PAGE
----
The most common cause of death and disability in the United States is atherosclerosis, popularly known as "hardening of the arteries."
Every year atherosclerosis causes about 500,000 deaths nationally, most of these due to heart attack or stroke. There are about 15 million people in the United States suffering from atherosclerosis, and another 60 million are at risk. The factors that put individuals at risk of atherosclerosis include high blood levels of cholesterol and sugar, high blood pressure, and tobacco use. Another important risk factor is a family history of premature atherosclerosis (e.g., a close relative who has had a heart attack or stroke under the age of sixty). In addition to these risk factors, there is accumulating evidence that elevated plasma levels of lipoprotein (a), C-reactive peptide, asymmetric dimethylarginine, and homocysteine also accelerate atherosclerosis, as do obesity, type A personality, and sedentary lifestyle.
Atherosclerosis is thought to be initiated by a "response to injury" of the endothelium (the lining of the blood vessel). Elevated blood levels of cholesterol or glucose, as well as high blood pressure and smoking, cause changes in the endothelium (normally the "teflon" coating of the vessel), which then becomes sticky. It begins to express on its surface "adhesion molecules," which are a bit like cellular velcro. It also expresses "chemokines" which are proteins that attract white blood cells into the vessel. White blood cells (specifically monocytes and T-lymphocytes) begin to stick to the lining of the vessel, and to infiltrate the vessel.
The monocytes migrate into the vessel wall, where they begin to accumulate cholesterol. They become engorged by cholesterol in the vessel wall and become foam cells. As foam cells accumulate in the vessel they distort the overlying endothelium (forming a "fatty streak" in the vessel), and they eventually may even rupture through the endothelial surface. In these areas of endothelial ulceration, platelets adhere to the vessel wall, releasing molecules that stimulate smooth-muscle migration and proliferation. Vascular smooth-muscle cells in the vessel wall proliferate and migrate into the area above the foam cells. The smooth-muscle cells may also become engorged with lipid to form foam cells, and atherosclerotic plaque begins to take form. The plaque grows with the recruitment of more cells, and with the accumulation of matrix made by the cells and cholesterol from the bloodstream. The progression of atherosclerotic plaque is also related to the growth
By virtue of its bulk, the complex plaque may limit blood flow. With moderate-sized lesions (e.g., occupying 50% of the cross-sectional area of the inner bore of the vessel), not enough blood can flow through the vessel during states of higher demand. With physical exertion, the inadequate supply of blood may cause chest pain (angina) if the narrowing is in a heart artery, or leg pain (claudication) if the narrowing is in a leg artery. As the lesion becomes larger (e.g., 80 to 90% of the cross-sectional area), it may limit basal blood flow, causing pain at rest (e.g., rest angina).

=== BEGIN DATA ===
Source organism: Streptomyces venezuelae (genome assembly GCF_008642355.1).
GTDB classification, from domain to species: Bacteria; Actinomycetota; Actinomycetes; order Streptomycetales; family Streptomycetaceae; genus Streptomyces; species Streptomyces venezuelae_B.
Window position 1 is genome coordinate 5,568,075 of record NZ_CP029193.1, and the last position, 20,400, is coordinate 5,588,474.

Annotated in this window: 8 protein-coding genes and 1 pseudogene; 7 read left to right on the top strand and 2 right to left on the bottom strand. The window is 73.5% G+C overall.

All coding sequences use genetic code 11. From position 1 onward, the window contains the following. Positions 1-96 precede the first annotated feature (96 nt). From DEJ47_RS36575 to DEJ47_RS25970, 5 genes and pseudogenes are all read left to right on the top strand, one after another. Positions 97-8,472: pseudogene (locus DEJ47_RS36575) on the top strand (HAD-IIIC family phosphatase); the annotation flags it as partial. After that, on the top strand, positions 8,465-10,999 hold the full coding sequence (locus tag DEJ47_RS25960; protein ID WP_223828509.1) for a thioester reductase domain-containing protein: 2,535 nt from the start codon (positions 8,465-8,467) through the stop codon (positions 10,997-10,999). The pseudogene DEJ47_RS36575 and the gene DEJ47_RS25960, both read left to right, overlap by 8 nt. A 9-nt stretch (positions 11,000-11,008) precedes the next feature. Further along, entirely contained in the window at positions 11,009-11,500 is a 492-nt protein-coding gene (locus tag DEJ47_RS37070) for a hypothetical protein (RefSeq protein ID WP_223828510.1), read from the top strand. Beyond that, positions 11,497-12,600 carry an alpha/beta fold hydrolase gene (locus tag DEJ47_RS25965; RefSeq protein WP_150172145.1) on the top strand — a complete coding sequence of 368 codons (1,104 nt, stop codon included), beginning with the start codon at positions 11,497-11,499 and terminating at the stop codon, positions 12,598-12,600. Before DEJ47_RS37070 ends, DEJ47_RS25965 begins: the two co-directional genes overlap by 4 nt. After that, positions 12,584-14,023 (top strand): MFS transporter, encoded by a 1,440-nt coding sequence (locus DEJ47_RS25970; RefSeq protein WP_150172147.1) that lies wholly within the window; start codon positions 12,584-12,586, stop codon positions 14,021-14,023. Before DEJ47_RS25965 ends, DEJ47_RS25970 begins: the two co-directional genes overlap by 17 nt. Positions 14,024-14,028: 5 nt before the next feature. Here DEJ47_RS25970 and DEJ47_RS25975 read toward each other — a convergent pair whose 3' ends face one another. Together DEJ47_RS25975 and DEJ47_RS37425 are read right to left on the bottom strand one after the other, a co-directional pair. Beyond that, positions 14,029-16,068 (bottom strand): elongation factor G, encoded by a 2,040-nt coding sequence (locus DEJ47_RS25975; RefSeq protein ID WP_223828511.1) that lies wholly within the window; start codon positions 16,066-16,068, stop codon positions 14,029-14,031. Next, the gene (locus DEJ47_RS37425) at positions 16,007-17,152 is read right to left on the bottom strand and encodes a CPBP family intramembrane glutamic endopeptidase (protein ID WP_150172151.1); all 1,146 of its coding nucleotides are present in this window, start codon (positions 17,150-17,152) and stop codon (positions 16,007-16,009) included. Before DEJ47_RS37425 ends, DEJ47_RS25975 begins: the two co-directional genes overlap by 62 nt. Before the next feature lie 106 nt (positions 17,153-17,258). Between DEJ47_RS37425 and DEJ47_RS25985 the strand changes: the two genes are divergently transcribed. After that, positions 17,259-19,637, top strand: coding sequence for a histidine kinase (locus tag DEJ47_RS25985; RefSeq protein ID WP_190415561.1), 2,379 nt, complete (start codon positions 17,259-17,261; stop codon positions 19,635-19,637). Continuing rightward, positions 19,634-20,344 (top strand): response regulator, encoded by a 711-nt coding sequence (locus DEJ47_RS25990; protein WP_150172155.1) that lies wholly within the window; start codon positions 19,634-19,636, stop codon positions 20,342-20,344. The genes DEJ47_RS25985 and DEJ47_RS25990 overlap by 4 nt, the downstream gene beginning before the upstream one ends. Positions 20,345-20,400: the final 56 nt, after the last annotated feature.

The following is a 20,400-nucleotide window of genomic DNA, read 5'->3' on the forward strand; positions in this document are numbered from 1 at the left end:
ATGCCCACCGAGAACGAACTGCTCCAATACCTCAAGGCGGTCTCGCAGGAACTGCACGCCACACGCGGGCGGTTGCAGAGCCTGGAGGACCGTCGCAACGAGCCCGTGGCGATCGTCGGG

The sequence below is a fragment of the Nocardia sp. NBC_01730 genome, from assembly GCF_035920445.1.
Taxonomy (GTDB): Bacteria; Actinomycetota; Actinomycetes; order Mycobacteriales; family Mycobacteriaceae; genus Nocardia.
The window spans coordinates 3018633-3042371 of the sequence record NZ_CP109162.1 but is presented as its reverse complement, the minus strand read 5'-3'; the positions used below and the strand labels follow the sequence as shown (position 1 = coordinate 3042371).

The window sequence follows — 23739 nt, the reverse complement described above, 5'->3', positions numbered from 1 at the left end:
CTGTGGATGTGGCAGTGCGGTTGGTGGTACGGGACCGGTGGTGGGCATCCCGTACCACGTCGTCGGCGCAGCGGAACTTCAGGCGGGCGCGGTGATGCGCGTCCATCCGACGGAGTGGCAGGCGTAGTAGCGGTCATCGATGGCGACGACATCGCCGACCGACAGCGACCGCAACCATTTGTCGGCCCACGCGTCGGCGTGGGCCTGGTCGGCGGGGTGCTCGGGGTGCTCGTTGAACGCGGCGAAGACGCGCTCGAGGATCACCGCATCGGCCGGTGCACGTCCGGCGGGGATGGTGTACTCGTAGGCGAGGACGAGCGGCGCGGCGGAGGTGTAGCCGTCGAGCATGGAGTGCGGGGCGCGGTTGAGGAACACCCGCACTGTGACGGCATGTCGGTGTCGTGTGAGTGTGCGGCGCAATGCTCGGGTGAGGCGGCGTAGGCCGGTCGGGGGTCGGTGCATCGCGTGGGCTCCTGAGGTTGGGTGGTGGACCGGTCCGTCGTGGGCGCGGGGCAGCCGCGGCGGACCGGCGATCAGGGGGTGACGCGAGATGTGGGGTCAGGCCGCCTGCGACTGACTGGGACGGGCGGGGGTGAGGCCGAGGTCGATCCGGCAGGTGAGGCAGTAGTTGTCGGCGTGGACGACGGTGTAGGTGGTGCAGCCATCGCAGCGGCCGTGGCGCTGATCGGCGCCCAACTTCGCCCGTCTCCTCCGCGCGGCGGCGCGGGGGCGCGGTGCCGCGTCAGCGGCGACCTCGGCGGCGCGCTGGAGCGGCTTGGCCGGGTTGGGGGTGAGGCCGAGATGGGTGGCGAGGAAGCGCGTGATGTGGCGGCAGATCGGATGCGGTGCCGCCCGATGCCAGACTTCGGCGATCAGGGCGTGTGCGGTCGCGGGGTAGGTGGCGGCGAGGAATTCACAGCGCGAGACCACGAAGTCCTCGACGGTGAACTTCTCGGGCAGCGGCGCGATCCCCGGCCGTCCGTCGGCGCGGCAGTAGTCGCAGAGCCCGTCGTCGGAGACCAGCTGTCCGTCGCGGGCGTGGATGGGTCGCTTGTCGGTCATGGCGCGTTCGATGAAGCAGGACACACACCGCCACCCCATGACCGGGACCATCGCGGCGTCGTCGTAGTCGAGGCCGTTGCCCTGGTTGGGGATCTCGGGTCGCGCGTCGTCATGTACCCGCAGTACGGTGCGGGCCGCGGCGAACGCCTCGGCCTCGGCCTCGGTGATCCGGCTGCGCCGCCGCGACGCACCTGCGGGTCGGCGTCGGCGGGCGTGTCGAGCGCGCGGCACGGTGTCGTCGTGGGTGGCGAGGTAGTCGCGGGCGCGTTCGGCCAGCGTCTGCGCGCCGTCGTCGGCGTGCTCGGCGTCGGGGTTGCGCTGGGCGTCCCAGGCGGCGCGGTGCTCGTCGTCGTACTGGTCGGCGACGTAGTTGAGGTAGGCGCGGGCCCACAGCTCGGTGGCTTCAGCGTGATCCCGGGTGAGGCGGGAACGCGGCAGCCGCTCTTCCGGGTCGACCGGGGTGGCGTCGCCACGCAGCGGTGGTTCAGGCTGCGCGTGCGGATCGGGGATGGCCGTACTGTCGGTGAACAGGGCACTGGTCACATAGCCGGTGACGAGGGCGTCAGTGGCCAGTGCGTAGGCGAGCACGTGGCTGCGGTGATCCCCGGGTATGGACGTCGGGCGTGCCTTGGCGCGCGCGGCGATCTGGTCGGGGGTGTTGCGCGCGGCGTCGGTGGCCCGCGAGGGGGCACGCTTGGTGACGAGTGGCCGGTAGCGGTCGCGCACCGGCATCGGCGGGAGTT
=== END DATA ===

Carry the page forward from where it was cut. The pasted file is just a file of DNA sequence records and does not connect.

The complicated plaque is the major cause of acute cardiovascular events (e.g., heart attack and stroke). Hemorrhage into the plaque (secondary to spontaneous rupture of small vessels supplying the lesion) can cause rapid expansion of the plaque. Alternatively, rupture of the plaque releases the tissue factor in the necrotic core, which causes local clot formation and even occlusion of the vessel, leading to heart attack, stroke, or gangrene of the leg, depending upon what vessels are effected. Microscopic examination of the ruptured plaque generally reveals that the plaque is inflamed. Infection of the plaque by bacteria or viruses may play a role in the inflammation and rupture of plaques.
PREVENTION OF ATHEROSCLEROSIS
The best medical strategy for this disease is prevention through aggressive modification of risk factors. Regular physical activity; reduction of cholesterol, blood sugar, and blood pressure; and cessation of tobacco use are known to modify the progression of disease and reduce morbidity and mortality. In addition to removing or reducing risk factors, recent work indicates that enhancing endothelial function can also favorably influence the course of disease.
ROLE OF THE ENDOTHELIUM
The endothelium is the lining of the blood vessel. It produces a panoply of paracrine factors that effect vessel tone and structure. Possibly the most important of these is endothelium-derived nitric oxide (NO). NO is derived from the metabolism of L-arginine to L-citrulline and NO by the enzyme NO synthase. NO is the most potent endogenous vasodilator known, and it exerts its actions in the same way as nitroglycerine, a medicine taken by people to relieve angina.
NO also inhibits clot formation, and adherence of monocytes to the vessel. It also inhibits the growth of vascular smooth-muscle cells. By exerting these effects, NO, and a similarly acting molecule, prostacyclin, may be the body's self-defense against atherosclerosis.
Risk factors, such as high cholesterol, high blood pressure, high blood glucose, and tobacco smoke, impair endothelial function and reduce NO and prostacyclin synthesis or activity, thereby contributing to the process of atherosclerosis. Restoration of normal function of the endothelium can relieve symptoms, and may even slow the progression of atherosclerosis.
JOHN P. COOKE
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